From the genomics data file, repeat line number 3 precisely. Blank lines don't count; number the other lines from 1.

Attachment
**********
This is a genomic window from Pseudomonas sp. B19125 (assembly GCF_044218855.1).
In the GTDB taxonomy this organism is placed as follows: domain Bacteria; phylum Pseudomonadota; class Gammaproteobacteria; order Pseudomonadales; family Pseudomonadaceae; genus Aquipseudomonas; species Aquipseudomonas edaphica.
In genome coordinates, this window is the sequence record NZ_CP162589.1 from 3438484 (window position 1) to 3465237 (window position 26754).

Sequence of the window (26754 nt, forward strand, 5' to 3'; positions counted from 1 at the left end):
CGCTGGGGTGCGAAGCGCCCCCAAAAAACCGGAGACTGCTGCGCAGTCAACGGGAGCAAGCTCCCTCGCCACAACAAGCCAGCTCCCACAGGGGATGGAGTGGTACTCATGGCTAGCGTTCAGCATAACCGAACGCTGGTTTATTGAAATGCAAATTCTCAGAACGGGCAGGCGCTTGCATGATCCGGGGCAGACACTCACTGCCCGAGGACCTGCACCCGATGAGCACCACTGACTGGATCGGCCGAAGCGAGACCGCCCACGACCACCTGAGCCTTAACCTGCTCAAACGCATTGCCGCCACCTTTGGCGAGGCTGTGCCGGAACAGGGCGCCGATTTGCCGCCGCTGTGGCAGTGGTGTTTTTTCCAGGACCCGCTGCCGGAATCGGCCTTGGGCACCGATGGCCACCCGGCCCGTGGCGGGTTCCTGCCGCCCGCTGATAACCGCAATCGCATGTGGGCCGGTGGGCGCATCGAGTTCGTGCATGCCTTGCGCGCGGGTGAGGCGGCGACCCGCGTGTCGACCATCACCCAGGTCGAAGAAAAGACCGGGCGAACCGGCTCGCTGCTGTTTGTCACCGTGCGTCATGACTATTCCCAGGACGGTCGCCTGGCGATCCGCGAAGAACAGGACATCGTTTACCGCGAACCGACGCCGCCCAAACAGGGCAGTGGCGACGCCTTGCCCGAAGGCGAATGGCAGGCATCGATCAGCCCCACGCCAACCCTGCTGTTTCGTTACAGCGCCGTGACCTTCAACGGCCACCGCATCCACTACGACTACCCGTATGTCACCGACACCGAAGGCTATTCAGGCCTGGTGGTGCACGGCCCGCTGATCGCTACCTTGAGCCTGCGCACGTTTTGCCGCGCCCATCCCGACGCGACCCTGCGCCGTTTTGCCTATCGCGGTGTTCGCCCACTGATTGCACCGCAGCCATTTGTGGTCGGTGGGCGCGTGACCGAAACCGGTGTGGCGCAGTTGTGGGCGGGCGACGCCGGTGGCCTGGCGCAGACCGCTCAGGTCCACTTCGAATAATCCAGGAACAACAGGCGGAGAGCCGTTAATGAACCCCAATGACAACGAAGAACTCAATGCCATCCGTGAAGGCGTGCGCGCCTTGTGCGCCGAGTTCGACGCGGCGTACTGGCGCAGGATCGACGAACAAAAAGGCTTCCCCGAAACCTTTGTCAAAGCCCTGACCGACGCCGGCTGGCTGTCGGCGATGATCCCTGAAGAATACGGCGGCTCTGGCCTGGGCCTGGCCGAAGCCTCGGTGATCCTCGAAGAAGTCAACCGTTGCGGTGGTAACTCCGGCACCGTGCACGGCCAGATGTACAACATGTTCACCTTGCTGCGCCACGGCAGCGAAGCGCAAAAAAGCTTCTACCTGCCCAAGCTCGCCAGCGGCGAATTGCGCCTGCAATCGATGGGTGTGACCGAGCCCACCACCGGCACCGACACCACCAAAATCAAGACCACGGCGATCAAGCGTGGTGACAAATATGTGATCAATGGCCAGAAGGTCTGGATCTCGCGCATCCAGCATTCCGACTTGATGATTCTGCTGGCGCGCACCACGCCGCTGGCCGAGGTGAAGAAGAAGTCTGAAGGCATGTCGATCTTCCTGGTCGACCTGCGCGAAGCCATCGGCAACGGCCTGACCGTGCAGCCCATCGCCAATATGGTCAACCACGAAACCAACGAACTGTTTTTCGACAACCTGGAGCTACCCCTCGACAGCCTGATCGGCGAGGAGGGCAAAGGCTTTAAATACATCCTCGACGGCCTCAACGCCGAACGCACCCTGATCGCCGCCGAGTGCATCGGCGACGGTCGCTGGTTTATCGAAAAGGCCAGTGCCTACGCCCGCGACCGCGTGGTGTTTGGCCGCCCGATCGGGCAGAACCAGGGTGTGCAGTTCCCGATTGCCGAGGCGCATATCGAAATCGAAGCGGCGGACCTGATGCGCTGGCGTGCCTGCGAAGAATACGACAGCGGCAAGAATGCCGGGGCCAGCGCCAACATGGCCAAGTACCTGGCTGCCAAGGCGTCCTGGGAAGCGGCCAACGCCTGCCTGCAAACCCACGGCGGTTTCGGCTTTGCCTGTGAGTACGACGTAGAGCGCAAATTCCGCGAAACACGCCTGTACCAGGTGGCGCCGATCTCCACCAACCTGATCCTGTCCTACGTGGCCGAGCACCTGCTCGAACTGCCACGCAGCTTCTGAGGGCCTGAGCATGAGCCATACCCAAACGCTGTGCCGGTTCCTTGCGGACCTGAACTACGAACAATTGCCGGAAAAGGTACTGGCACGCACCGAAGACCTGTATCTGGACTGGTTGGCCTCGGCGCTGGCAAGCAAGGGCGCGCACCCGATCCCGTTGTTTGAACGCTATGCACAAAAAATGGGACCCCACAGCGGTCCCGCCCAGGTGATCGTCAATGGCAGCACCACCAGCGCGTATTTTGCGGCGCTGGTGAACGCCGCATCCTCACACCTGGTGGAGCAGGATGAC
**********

In genome coordinates, this window is the sequence record NZ_CP162589.1 from 3438484 (window position 1) to 3465237 (window position 26754).